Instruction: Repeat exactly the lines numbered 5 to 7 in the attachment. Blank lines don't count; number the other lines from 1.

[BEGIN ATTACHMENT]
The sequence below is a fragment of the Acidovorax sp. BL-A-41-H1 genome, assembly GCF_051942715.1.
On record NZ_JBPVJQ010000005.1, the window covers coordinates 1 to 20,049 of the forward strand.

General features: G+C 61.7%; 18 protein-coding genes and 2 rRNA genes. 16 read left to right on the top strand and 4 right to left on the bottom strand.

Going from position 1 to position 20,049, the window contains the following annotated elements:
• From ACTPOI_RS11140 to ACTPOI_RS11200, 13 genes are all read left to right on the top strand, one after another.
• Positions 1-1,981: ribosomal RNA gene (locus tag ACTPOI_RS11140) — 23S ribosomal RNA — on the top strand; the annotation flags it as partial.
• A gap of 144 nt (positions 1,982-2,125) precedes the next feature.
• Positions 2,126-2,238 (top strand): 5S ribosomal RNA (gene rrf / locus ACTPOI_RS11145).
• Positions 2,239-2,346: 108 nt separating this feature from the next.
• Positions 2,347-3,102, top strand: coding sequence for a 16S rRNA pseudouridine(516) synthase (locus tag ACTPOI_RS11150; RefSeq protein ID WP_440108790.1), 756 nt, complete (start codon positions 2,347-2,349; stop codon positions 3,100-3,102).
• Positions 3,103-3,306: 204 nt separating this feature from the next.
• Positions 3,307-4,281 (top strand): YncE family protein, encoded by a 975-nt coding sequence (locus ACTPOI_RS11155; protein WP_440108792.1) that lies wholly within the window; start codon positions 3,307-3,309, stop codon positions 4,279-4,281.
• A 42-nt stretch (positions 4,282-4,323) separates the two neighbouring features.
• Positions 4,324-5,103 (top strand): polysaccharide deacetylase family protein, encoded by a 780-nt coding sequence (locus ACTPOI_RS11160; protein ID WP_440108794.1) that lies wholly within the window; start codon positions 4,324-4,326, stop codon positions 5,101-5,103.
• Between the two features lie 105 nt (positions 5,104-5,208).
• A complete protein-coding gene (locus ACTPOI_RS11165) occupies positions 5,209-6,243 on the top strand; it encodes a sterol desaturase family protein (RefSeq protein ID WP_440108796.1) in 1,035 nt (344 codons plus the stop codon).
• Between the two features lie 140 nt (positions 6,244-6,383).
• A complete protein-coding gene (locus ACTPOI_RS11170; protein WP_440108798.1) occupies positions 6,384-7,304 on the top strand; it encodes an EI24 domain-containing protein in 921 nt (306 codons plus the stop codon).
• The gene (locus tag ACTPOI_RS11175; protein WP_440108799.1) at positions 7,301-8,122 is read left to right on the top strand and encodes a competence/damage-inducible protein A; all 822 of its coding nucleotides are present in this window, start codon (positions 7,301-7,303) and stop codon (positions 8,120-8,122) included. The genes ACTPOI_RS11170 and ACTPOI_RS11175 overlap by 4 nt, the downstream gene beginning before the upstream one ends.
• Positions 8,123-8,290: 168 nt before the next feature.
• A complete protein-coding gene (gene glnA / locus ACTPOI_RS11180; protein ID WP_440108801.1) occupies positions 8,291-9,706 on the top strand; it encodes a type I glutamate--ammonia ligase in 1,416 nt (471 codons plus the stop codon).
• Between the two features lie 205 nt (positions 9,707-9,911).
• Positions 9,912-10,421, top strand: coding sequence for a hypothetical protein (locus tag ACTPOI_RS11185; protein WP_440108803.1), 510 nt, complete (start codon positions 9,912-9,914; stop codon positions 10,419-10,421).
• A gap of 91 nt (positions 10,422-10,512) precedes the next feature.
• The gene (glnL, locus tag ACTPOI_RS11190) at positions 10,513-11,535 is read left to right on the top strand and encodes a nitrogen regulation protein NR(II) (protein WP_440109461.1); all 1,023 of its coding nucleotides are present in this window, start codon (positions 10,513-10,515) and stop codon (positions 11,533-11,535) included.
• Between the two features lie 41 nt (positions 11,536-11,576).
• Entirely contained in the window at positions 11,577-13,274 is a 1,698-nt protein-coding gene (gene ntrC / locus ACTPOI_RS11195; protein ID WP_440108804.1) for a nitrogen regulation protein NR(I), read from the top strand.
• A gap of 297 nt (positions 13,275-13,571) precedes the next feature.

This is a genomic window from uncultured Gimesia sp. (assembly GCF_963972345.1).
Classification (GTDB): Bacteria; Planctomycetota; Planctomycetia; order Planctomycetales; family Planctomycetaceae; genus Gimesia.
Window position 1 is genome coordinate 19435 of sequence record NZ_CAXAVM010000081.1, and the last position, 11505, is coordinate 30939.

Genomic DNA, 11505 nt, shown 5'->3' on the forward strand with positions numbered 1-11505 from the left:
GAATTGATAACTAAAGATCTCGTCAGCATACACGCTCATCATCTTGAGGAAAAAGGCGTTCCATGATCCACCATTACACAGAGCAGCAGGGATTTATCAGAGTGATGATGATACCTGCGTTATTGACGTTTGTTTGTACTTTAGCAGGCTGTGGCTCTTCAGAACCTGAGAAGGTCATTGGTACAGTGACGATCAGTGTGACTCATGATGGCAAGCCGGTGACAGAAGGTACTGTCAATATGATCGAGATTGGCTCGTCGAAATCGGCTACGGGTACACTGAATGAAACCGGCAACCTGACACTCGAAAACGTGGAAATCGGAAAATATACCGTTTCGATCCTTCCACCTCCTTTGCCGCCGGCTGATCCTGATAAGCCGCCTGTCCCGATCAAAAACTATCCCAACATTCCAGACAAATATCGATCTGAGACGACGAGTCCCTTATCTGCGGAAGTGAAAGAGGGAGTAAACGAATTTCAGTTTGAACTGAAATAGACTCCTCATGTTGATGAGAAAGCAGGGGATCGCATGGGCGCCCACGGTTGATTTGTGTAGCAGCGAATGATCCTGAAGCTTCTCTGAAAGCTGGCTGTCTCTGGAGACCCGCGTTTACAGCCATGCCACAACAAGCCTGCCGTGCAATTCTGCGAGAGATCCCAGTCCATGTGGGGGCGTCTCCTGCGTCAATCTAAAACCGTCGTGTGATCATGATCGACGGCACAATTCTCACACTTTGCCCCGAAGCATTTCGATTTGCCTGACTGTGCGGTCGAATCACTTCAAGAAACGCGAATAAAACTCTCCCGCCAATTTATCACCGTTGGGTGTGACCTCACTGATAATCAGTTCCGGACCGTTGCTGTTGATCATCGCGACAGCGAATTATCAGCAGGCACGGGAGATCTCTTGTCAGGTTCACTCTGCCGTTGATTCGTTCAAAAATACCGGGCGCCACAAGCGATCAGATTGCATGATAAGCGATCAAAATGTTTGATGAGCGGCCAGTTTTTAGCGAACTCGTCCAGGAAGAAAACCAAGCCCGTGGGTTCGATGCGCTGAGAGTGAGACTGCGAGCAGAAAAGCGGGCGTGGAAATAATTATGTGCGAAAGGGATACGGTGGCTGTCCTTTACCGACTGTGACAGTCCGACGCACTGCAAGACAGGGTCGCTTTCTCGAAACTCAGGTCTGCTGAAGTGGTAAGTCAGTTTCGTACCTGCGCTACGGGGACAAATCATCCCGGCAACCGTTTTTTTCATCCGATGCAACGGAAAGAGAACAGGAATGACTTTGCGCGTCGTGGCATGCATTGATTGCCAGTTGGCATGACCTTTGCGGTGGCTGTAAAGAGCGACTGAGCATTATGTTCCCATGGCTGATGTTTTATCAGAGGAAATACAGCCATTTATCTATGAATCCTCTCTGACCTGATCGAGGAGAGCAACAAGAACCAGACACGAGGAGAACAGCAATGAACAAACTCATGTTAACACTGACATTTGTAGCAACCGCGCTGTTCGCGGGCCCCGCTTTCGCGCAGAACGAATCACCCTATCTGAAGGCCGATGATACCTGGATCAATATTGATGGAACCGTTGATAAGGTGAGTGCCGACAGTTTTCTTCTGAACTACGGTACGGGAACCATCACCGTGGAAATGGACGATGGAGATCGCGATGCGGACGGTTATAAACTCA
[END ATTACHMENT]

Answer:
• From ACTPOI_RS11140 to ACTPOI_RS11200, 13 genes are all read left to right on the top strand, one after another.
• Positions 1-1,981: ribosomal RNA gene (locus tag ACTPOI_RS11140) — 23S ribosomal RNA — on the top strand; the annotation flags it as partial.
• A gap of 144 nt (positions 1,982-2,125) precedes the next feature.